The study, from nalysts at Edge by Ascential’s ecommerce analytics SaaS platform, Digital Shelf, found that listings for low alcohol products at UK supermarkets increased by 30% in the last 12 months, sparking an upwards trend in healthy alternatives in the new year.
Growth in disruptive vegan brands
Data from Edge by Ascential reveals that in 2020, chilled and frozen vegetarian and vegan ranges experienced a modest growth of 3%, as supermarkets sought to keep their ranges lean amid the COVID-19 pandemic.
However, growth in the category was primarily led by smaller manufacturers and new disruptors, with 15% more brands available to shoppers in the category than in November last year. Meat-free brand Naked Glory, launched in 2019, has seen the most growth, increasing ranges across several major UK supermarkets by 200%, followed by Squeaky Bean (+166.7%) and The Tofoo Company (+50%). This is at the expense of more established brands like Quorn, which saw a substantial 30% decrease in listings across the big four supermarkets over the last 12 months, as did Linda McCartney (-3%).
Growth in disruptive vegan brands
The chocolate bar category was also disrupted by several new vegan entrants to the market. Edge by Ascential can reveal that vegan chocolate ranges in UK supermarkets have almost doubled, growing its share of shelf in the chocolate category from 3.6% to 7% in the last 12 months.
This was driven by vegan chocolate brands like Nomo (No Missing Out), which had over 80% more listings in the last 12 months. Edge by Ascential analysts anticipate a significant growth in this category in 2021 as big brands like Lindt enter the market with oat milk-based formulas.
Emerging non-alcoholic favourites
Edge by Ascential data shows that sales of low and non-alcoholic drinks grew by 30% in supermarkets during the first national lockdown. Similar to the trends in the vegan category, established brands are beginning to lose share of shelf to new entrants, particularly in the spirits category. This includes smaller brands such as Stryk and Aecorn, which have grown a little bit more in the past year. This has therefore taken away some share of shelf from brands such as Seedlip and Ceder’s, which both had a combined 63% share of the category in October 2019, however, a year later this has reduced to 45%.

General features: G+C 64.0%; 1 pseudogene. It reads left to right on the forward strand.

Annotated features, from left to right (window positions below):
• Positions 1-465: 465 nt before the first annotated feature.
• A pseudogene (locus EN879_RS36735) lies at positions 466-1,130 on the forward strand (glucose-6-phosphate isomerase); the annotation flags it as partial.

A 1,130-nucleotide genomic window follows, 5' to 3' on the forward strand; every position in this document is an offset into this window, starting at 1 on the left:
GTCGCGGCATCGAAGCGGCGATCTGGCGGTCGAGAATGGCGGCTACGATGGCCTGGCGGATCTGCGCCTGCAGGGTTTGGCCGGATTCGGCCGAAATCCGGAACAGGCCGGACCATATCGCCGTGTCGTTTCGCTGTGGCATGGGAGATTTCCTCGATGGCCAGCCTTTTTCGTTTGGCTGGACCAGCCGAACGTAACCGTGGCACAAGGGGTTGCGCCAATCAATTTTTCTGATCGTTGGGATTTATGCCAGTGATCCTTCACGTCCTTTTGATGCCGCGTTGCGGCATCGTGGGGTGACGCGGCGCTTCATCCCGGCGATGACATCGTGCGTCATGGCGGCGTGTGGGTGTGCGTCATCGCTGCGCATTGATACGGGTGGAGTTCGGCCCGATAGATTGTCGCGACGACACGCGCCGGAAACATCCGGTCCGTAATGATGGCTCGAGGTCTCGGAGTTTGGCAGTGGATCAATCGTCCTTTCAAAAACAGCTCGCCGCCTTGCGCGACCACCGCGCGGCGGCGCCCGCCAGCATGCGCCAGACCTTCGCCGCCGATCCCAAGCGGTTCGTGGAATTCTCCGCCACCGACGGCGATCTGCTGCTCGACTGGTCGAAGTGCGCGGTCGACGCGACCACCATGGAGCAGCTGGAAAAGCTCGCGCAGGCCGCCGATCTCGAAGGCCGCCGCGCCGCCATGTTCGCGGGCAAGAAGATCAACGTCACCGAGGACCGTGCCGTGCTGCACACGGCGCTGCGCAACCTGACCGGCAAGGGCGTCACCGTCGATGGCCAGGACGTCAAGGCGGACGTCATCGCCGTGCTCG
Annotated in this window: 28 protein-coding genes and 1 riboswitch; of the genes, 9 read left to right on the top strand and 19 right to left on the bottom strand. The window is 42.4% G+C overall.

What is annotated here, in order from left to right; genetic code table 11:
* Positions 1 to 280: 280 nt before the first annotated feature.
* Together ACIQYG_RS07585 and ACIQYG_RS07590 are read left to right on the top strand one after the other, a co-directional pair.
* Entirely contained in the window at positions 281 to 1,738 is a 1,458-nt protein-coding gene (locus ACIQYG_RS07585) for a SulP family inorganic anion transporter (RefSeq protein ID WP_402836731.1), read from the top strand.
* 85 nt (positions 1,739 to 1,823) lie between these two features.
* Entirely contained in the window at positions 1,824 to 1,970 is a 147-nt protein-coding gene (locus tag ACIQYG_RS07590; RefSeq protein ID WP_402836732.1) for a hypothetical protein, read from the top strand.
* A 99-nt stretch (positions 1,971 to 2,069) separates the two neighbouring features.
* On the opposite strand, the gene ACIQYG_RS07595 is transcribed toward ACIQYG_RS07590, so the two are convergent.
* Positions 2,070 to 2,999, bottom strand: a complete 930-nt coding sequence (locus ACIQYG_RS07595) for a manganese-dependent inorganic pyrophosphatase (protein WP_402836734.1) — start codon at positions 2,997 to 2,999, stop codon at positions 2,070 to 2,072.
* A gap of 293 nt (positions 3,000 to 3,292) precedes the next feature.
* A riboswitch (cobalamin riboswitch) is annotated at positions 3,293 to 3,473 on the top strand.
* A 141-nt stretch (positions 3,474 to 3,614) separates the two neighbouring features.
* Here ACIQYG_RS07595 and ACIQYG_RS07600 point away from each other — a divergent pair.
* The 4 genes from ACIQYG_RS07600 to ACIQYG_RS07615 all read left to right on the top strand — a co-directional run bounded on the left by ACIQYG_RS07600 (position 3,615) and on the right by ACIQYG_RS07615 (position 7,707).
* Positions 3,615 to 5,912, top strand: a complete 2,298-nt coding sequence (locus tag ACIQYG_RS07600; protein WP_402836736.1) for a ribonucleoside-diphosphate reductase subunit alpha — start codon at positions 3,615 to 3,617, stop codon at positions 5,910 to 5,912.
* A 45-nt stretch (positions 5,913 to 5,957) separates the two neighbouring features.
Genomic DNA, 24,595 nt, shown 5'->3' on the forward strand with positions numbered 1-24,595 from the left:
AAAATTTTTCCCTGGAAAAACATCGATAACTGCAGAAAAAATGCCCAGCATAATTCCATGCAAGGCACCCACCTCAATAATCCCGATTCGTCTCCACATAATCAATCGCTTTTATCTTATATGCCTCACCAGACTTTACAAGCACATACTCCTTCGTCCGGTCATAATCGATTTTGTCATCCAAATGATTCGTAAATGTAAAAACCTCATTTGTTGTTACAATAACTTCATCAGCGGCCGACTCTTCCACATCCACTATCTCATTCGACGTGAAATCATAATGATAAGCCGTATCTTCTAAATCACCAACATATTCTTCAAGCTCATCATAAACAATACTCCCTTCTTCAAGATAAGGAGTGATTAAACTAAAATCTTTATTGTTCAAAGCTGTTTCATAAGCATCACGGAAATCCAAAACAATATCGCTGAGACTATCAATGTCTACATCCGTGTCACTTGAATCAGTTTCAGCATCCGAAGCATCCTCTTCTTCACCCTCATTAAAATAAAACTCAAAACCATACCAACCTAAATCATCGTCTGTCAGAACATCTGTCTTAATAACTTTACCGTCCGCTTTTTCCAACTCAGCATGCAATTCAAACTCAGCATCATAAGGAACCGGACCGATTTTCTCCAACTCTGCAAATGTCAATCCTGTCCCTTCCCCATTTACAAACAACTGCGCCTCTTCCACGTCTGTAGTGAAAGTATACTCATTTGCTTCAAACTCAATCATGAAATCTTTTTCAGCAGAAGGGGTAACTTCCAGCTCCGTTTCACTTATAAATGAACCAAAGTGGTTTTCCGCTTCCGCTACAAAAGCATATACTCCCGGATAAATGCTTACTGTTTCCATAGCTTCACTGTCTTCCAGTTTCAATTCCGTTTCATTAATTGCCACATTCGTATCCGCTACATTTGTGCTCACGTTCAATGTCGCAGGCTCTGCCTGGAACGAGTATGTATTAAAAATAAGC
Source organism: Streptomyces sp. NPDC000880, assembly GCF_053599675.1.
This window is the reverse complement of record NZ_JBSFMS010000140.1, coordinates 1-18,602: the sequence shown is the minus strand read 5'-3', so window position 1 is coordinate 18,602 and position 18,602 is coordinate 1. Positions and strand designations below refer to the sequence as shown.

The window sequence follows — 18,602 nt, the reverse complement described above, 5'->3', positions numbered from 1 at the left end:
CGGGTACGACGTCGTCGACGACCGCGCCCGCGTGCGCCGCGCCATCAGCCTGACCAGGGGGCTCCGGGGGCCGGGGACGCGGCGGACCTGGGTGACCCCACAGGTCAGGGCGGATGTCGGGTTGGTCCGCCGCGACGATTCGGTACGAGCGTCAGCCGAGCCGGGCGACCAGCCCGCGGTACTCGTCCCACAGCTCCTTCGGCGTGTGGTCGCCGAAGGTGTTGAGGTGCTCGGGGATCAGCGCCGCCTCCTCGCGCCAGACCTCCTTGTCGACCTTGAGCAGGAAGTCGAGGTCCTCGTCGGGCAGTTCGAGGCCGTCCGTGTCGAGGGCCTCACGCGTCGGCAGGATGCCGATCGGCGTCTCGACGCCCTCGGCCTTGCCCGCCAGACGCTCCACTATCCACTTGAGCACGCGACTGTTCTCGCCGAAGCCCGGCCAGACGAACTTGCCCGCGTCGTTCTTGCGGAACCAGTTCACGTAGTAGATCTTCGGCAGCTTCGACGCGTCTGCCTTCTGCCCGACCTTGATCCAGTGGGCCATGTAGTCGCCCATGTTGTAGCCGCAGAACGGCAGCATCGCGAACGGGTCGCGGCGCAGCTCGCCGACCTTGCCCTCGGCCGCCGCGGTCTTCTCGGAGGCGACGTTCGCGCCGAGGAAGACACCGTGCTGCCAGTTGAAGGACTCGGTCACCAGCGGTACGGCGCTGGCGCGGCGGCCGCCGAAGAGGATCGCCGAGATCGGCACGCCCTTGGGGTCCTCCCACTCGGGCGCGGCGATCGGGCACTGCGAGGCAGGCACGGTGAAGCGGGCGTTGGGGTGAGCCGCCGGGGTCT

The increased demand in online shopping is also driving manufacturers to rethink their package sizes, with 53% of all delistings in the craft and beer category being single bottles, whilst 67.9% of new listings were for four-packs.
Ecommerce influencing format changes in the beer category in the last 12 months
Chris Elliott, Digital Shelf Analyst at Edge by Ascential said: “2020 has been a challenging year for grocery retailers who have had to cut back on ranges as the pandemic forced retailers to focus on stocking essential goods. However, it’s interesting to see that retailers have still focussed on introducing new and disruptive brands, particularly in the plant-based and low alcohol categories.
“Looking ahead to 2021 we expect to see an acceleration of this trend led by these categories. This could be in the form of product exclusives as retailers seek to differentiate their propositions, whilst also reigniting inspiration among consumers with new and exciting product lines. The sudden shift to online shopping has also led retailers to rethink their formats, especially in categories such as alcohol in which pack sizes have dominated over single bottles. As we continue to navigate the ‘new normal’ in post-pandemic Britain, this could also suggest a more permanent change in more formats in the new year.”